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Local police expand roles in drug war

Can access data on prescriptions

Local police who are investigating the illegal distribution of powerful painkillers will have access to a state database tracking prescriptions for the drugs under rules approved by health officials last week. The expansion of the Prescription Monitoring Program comes just as local departments are being asked to take on more responsibility for the drug cases.

The State Police last month closed an eight-member drug diversion unit created in 1974 to investigate illegal distribution of prescription drugs, to narrow a $3 million budget gap.

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Prescription drug abuse has been an intractable problem in Massachusetts for years, and State Police spokesman David Procopio said the agency was reluctant to eliminate the unit. But the expansion of the monitoring program to local law enforcement officials and other agencies “mitigated a little bit of the concern we had,” he said.

In addition to local police, a State Police narcotics unit and investigators attached to each of the district attorney’s offices will investigate diversion of prescription drugs, Procopio said. Federal offices, including the US Drug Enforcement Administration, also play a role in the state. Under the new rules, those groups will also gain access to the online database, in which pharmacists are required to record each prescription they fill.

“We’ll try to fill the gaps,” said Norfolk District Attorney Michael Morrissey.

Dr. Alan Woodward, a member of the state Public Health Council, which approved the rules expanding the database program Wednesday, said he was concerned about the drug unit’s closure. “Doctor shopping” by someone seeking the drugs often occurs in multiple communities, he said, so a State Police unit was more suited to investigate than local officials.

“Really, this is bad timing, at best, and really counteractive to the intent of this statute,” he said.

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Adele Audet, assistant director of the Drug Control Program, said the state Department of Public Health had worked closely with the diversion unit. “I really don’t know what the impact [of the closure] will be,” she told the council members.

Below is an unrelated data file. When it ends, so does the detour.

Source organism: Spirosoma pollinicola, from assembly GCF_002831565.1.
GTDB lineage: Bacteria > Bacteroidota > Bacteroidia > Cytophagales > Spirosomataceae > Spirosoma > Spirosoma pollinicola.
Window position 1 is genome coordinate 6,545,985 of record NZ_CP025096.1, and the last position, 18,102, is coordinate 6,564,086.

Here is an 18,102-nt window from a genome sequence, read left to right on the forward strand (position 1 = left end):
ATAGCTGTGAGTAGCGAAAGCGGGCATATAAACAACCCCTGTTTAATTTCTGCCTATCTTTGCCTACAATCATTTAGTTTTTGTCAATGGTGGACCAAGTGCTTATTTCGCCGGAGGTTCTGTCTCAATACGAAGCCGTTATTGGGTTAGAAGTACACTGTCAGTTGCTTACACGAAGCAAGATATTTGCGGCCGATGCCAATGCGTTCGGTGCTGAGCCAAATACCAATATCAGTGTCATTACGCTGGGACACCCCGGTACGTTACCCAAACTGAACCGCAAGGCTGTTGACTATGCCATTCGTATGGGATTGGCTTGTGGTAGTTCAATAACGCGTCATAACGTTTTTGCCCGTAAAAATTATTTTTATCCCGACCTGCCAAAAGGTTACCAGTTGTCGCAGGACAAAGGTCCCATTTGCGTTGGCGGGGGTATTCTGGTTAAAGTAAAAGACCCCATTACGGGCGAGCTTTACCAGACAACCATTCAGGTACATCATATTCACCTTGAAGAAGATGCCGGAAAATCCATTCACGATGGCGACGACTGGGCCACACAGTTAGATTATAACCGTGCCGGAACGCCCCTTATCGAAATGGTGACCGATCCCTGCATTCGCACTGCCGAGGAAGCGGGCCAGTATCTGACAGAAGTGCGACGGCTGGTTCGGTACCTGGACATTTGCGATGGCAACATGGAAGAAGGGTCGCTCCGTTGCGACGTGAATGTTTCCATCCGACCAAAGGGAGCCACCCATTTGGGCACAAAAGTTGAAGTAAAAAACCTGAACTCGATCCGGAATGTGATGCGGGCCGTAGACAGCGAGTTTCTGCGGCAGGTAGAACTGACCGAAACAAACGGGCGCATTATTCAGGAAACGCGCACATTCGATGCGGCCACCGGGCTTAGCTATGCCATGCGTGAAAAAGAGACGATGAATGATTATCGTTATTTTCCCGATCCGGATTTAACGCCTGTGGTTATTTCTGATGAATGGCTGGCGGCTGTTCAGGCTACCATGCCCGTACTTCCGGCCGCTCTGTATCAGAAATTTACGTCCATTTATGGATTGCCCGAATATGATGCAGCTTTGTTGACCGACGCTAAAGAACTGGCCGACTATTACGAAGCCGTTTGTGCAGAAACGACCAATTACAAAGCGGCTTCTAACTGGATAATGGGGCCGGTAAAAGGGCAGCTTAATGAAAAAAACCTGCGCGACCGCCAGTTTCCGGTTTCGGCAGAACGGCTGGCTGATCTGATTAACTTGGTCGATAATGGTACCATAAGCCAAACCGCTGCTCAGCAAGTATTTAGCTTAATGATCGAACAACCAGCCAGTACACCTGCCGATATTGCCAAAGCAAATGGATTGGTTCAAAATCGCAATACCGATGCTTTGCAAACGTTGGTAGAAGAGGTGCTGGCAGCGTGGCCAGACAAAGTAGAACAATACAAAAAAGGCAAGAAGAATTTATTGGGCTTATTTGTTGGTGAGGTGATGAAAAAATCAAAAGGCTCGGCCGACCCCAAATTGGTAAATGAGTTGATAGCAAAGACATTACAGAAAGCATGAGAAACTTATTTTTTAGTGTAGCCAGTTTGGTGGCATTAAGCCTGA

Audet said her office is working on developing a training program for local law enforcement.

Harold Cox, council member and associate dean at Boston University School of Public Health, said he was concerned that expansion of the program could encroach on the privacy of people who are lawfully taking the medications, “even in the name of protecting them.”

Audet said law enforcement officials would not be permitted to browse the data. They would be given access if they have an open investigation, and the department could conduct audits on how they use the database after that.

The changes approved by the council last week were outlined in a 2010 law. Another measure passed last year requires providers to consult the database before they prescribe one of the powerful prescription drugs to a patient who is new to their practice.

The law also requires doctors to be automatically enrolled in the monitoring program when they get a new or renewed license for prescribing such drugs. Previously, the program was voluntary and enrollment was low.

The department staff probably will propose rules implementing that law in the next few months. It also will consider requiring information about patients certified to use medical marijuana to be entered into the database.

Massachusetts voters in November approved a ballot measure allowing patients with debilitating medical conditions to get permission from their doctor to buy marijuana from a state-sanctioned distribution facility or, in some cases, grow it themselves.

Chelsea Conaboy can be reached at cconaboy@boston.com. Follow her on Twitter @cconaboy.

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